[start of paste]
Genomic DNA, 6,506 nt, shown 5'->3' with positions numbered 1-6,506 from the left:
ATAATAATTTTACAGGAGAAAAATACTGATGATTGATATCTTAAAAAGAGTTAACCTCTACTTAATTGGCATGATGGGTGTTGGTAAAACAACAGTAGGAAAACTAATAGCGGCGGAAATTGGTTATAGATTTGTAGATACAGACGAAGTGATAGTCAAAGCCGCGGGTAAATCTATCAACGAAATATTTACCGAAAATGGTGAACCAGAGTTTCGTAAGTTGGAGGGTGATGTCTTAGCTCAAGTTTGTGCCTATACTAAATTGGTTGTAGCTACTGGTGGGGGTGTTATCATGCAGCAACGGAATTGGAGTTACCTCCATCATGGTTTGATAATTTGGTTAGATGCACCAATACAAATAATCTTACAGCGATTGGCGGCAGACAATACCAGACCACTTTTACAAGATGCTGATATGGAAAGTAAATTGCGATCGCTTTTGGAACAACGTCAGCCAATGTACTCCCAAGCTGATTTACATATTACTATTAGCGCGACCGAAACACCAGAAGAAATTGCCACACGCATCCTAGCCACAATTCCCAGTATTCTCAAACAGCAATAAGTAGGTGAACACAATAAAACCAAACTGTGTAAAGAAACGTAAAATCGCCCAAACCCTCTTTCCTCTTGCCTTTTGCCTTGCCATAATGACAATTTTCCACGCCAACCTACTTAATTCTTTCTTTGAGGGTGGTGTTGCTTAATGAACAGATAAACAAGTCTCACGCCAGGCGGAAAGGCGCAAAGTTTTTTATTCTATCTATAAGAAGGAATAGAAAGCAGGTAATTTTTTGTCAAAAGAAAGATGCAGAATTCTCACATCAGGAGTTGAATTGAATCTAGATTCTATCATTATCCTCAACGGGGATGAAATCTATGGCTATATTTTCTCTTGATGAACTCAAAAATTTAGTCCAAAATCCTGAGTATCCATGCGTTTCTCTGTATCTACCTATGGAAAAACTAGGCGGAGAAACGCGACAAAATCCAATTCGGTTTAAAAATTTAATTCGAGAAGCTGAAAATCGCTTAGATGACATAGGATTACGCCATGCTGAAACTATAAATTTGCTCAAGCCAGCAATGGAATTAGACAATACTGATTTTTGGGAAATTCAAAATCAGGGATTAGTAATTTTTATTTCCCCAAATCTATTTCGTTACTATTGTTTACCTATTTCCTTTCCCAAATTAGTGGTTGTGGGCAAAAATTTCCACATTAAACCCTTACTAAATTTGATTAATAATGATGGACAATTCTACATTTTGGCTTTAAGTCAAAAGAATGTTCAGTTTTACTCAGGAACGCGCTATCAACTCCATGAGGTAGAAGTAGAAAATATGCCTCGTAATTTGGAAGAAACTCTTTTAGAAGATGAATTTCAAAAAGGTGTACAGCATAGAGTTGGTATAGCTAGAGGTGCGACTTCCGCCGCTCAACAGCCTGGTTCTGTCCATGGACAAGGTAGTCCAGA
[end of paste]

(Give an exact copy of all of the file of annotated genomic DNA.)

Genomic DNA, 6,506 nt, shown 5'->3' with positions numbered 1-6,506 from the left:
ATAATAATTTTACAGGAGAAAAATACTGATGATTGATATCTTAAAAAGAGTTAACCTCTACTTAATTGGCATGATGGGTGTTGGTAAAACAACAGTAGGAAAACTAATAGCGGCGGAAATTGGTTATAGATTTGTAGATACAGACGAAGTGATAGTCAAAGCCGCGGGTAAATCTATCAACGAAATATTTACCGAAAATGGTGAACCAGAGTTTCGTAAGTTGGAGGGTGATGTCTTAGCTCAAGTTTGTGCCTATACTAAATTGGTTGTAGCTACTGGTGGGGGTGTTATCATGCAGCAACGGAATTGGAGTTACCTCCATCATGGTTTGATAATTTGGTTAGATGCACCAATACAAATAATCTTACAGCGATTGGCGGCAGACAATACCAGACCACTTTTACAAGATGCTGATATGGAAAGTAAATTGCGATCGCTTTTGGAACAACGTCAGCCAATGTACTCCCAAGCTGATTTACATATTACTATTAGCGCGACCGAAACACCAGAAGAAATTGCCACACGCATCCTAGCCACAATTCCCAGTATTCTCAAACAGCAATAAGTAGGTGAACACAATAAAACCAAACTGTGTAAAGAAACGTAAAATCGCCCAAACCCTCTTTCCTCTTGCCTTTTGCCTTGCCATAATGACAATTTTCCACGCCAACCTACTTAATTCTTTCTTTGAGGGTGGTGTTGCTTAATGAACAGATAAACAAGTCTCACGCCAGGCGGAAAGGCGCAAAGTTTTTTATTCTATCTATAAGAAGGAATAGAAAGCAGGTAATTTTTTGTCAAAAGAAAGATGCAGAATTCTCACATCAGGAGTTGAATTGAATCTAGATTCTATCATTATCCTCAACGGGGATGAAATCTATGGCTATATTTTCTCTTGATGAACTCAAAAATTTAGTCCAAAATCCTGAGTATCCATGCGTTTCTCTGTATCTACCTATGGAAAAACTAGGCGGAGAAACGCGACAAAATCCAATTCGGTTTAAAAATTTAATTCGAGAAGCTGAAAATCGCTTAGATGACATAGGATTACGCCATGCTGAAACTATAAATTTGCTCAAGCCAGCAATGGAATTAGACAATACTGATTTTTGGGAAATTCAAAATCAGGGATTAGTAATTTTTATTTCCCCAAATCTATTTCGTTACTATTGTTTACCTATTTCCTTTCCCAAATTAGTGGTTGTGGGCAAAAATTTCCACATTAAACCCTTACTAAATTTGATTAATAATGATGGACAATTCTACATTTTGGCTTTAAGTCAAAAGAATGTTCAGTTTTACTCAGGAACGCGCTATCAACTCCATGAGGTAGAAGTAGAAAATATGCCTCGTAATTTGGAAGAAACTCTTTTAGAAGATGAATTTCAAAAAGGTGTACAGCATAGAGTTGGTATAGCTAGAGGTGCGACTTCCGCCGCTCAACAGCCTGGTTCTGTCCATGGACAAGGTAGTCCAGA